Regional covenant on the Nile River proving elusive
Let the negotiations languish for as old as the Methuselah
By Tadesse Kassa
When, on the 26th of June 2007, the Nile Council of Ministers responsible for water affairs of the nine Nile riparian states concluded their negotiations on substantive and procedural contents of the proposed ‘Nile River Basin Framework Agreement’ in Uganda, expectations were so high that the draft would soon be adopted by the respective governments and a Nile Basin Commission established. The discourse would have represented the culmination of a decade-long conscientious diplomatic enterprise that kicked-off in 1997.
It did not happen. One and half years since the draft was last referred to the heads of governments of each of the riparian states, the Nile still remained without a comprehensive legal regime regulating its equitable use, and Ethiopia positioned on the trailing side.
In deed, the negotiations have languished for fairly too long, with two clusters of basin states still unable to patch up their, somewhat incompatible, sovereign aspirations. In consequence, the diplomatic manoeuvres, largely held reticent by obstinate positions of Egypt and Sudan, continued to ‘keep Ethiopia waiting indefinitely’ for a settlement over vital issues of water sharing and basin-wide regulation of the Nile River.
If with reservation, it has now become obvious that Ethiopia’s water diplomacy fervently working on a basin-wide framework along with like-minded states is not paying a premium dividend. If its involvement in the dialogues were to proffer equable gains, it appears Ethiopia would as yet require an astute understanding of the legal, social and historical fundamentals that have customarily steered the canons of water consumption and proprietary perceptions down the stream.
Certainly, this is not the first time the nation’s hydraulic interests had been put to jeopardy through ill conceived manoeuvres of foreign elements. In the past, too, Emperors Menelik and Haileselassie had incessantly endured pressures of varying scales.
Old legal and diplomatic accounts reveal that first, the British colonial administration in the basin, and later, Egypt and Sudan, had persistently laboured to secure an Ethiopian dam concession that would sanction the construction of a dam on the Lake Tana. The initiative was wholly motivated by development concerns along the lower most reaches of the Nile. Lord Allenby, the British High Commissioner in Egypt between 1919-1925, depicted the financial implications of the egocentric undertaking on the British Colonial Empire: ‘on the assumption that three thousand million cubic meters are made available by the reservoir during the low stages of the Nile, this would be sufficient for the cultivation of about one million acres of cotton in Egypt, or alternatively, at least half a million acres in Sudan.’
The foreign manipulates notwithstanding, though, throughout 1902-1955, Ethiopia’s water politics generally outrivaled, consistently and skilfully rebuffing the diplomatic efforts of Great Britain and the Arab Republic of Egypt for control of the Nile that on one occasion, in 1930, the New York Tribune flatteringly reported that ‘the diplomatists of the little mountain kingdom had made British policy look like a trifle foolish.’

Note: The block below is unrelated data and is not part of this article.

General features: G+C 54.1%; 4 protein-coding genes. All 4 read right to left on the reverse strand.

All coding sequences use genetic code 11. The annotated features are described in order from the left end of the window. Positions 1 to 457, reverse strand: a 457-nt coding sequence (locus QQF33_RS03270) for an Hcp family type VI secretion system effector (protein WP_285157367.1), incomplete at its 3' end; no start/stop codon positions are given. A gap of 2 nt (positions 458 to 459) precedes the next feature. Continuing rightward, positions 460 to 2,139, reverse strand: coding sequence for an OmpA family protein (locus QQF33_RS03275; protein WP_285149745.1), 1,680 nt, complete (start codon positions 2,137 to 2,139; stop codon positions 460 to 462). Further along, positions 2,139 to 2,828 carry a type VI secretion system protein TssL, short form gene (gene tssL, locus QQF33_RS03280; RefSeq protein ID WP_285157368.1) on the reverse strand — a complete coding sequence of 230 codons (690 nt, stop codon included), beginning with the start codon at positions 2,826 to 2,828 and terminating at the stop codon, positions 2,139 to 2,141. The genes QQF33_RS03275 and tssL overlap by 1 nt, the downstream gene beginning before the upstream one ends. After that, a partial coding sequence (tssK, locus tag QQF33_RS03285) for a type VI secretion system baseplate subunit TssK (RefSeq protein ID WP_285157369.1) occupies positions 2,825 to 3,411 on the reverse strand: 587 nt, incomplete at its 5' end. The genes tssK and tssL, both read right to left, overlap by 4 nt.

When their importune pleadings failed to receive favour in Ethiopia, the dam negotiation then lingering for decades after decades, Bentinck, Great Britain’s Ambassador in Ethiopia in the 1927, publicly levelled, against Emperor Haileselassie, charges of naivety, imprudence and shrewdness. Failed, he complained the British were in fact dealing ‘with an impossible and dilatory people who would appear all to expect to live as long as Methuselah!’
In deed, where its sovereign interests so required, the little mountain kingdom had kept them waiting.
Today, the tide of history has changed course. So does the bargaining clout of the parties involved. While the state of Ethiopia begs for an equitable share of its own river in regional negotiations, the same old ‘petitioning’ states of Egypt and Sudan, shielded behind the ‘status quo’ mantra, now persist on ‘keeping Ethiopia waiting ad-infinitum’, perhaps for as old as the Methuselah.
Yet, for a blend of patent considerations, Ethiopia can barely afford to wait longer without using its water resource.
A question naturally poses: can the political parallel in modern Ethiopia reckon seriously the opportunity cost of every day passing in protracted negotiations, without appropriating a drop of the Blue Nile, and adopt a pragmatic approach that would let downstream policies of exclusive use ‘look like a trifle foolish!’?
The Nile, truly, is a river of mysterious juridical destiny. If anything, intricate legal arrangements, disparate climatic settings and dependence in the basin, the development of massive hydraulic infrastructures producing hard-to-ignore facts of life on the ground, and most notably, diversely depicted definitions of right of use of the shared resource have only turned the squabble for resource control more and more intense, widening the gaps in strategic aspirations.
Evidently, contemporary basin-wide initiatives endeavouring to install a regime for cooperative use of the Nile River should survive these challenges.
Sadly though, to date, Egypt and Sudan have opted not to modify the traditional melody, engage in a genuine diplomatic discourse and refrain from a devious political subtlety that barely offered anything beyond a mere rhetoric acknowledging ‘the Nile as a sacred property of its inhabitants.’
In consequence, now more than ever, the probability is so high that the hugely publicized Nile discourse and the optimism carried along are on the verge utter collapse.
The sheer size of the upstream-downstream divergence on the single most imperative theme that mattered to Ethiopia can be discerned from the proposals state envoys submitted but failed to resolve during the winding stages of the negotiations. Restated in unembroidered colloquial language, the subject of disagreement boils down to this: who does the Nile water really belong to?
Seven basin states in the upper most reaches of the river, including Ethiopia, adopted a nearly analogous position on the contents of the proposed Framework Agreement, including its most contentious provision, Article 14, whereas Egypt and Sudan, as predicted, deviated.